12. An interrogative adjective ("which" or "what") is like an interrogative pronoun, except that it modifies a noun or noun phrase rather than standing on its own (see also demonstrative adjectives and possessive adjectives): • Which plants should be watered twice a week? • Like other adjectives, "which” can be used to modify a noun or a noun phrase? In this example, "which” modifies “plants” and the noun phrase “which plants” is the subject of the compound verb “should be watered”? • What book are you reading? • In this sentence, "what" modifies "book" and the noun phrase "what book" is the direct object of the compound verb "are reading." Back

  13. An indefinite adjective is similar to an indefinite pronoun, except that it modifies a noun, pronoun, or noun phrase, as in the following sentences: • Many people believe that corporations are under-taxed. • The indefinite adjective "many" modifies the noun "people" and the noun phrase "many people" is the subject of the sentence. • I will send you any mail that arrives after you have moved to Sudbury. • The indefinite adjective "any" modifies the noun "mail" and the noun phrase "any mail" is the direct object of the compound verb "will send." Back

  14. Degrees of Adjectives Next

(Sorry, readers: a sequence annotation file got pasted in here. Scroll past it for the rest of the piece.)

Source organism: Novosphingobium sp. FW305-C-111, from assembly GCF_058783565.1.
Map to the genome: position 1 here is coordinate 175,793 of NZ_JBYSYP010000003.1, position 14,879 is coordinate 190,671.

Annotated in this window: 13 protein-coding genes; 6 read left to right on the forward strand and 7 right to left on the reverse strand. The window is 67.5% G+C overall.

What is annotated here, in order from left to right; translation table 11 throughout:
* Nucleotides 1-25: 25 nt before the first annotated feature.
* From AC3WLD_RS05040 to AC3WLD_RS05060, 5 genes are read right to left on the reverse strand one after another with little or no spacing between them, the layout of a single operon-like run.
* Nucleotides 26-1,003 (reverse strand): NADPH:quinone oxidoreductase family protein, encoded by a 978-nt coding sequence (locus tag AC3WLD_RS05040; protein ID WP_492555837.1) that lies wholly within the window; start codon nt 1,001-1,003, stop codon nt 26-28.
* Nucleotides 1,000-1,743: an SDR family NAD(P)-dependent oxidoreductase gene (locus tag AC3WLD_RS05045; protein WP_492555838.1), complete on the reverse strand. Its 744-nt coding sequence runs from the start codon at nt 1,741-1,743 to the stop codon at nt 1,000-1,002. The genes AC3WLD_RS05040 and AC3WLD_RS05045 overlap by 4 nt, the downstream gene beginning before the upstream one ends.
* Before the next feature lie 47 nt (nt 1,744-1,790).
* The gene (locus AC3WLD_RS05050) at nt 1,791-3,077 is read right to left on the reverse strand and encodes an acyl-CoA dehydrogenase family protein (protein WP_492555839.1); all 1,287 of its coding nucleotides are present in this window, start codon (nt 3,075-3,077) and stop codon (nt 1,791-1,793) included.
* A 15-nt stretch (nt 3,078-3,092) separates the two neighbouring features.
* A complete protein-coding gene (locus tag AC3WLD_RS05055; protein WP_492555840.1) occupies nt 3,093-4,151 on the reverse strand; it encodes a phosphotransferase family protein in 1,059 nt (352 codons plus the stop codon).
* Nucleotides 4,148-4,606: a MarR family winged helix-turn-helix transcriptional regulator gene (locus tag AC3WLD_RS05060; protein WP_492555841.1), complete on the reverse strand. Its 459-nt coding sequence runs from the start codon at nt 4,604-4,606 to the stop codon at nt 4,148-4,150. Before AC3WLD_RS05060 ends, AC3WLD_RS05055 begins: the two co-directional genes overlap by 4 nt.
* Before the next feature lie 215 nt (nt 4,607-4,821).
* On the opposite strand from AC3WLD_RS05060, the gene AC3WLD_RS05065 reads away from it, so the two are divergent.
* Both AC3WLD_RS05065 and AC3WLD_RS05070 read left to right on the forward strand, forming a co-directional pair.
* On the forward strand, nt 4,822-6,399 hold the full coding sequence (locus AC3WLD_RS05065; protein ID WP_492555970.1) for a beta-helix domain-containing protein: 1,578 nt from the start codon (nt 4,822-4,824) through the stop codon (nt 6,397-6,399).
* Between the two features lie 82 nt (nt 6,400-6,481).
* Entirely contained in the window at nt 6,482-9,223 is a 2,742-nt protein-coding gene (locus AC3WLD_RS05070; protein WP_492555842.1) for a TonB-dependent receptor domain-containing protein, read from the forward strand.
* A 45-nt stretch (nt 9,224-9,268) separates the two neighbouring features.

15. The positive of an adjective is the form in which the word appears in the dictionary or vocabulary lesson or that which can be described as its standard form. Adjectives in the positive degree don't compare the nouns they modify to others. They don't use the suffixes "-er," or "-est" or take the comparative "more" or the superlative "most." Back

  16. Adjectives in the comparative degree often take the inflected suffix "-er" without any spelling changes. However, whenever a two-syllable adjective ends in "-y," the "-y" is dropped and "-ier" is added instead of "-er." An example would be the augmentation of "lovely" to "lovelier." However, some adjectives, such as "beautiful," don't take any suffixes, and instead take the word "more" in front of them. Therefore, "beautiful" becomes "more beautiful." Back

  17. The superlative degree is used to express the most extreme degrees of comparison. For adjectives that take suffixes, "-est" or "-iest" is added. "Rich" becomes "richest" and "lovely" becomes "loveliest." And while comparative adjectives can take the word "more" in front of them, superlative adjectives take the word "most." When comparing three beauties, the superlative example would be "most beautiful." Back

  18. Some Examples Next

  19. Back

  20. Speech Improvement Next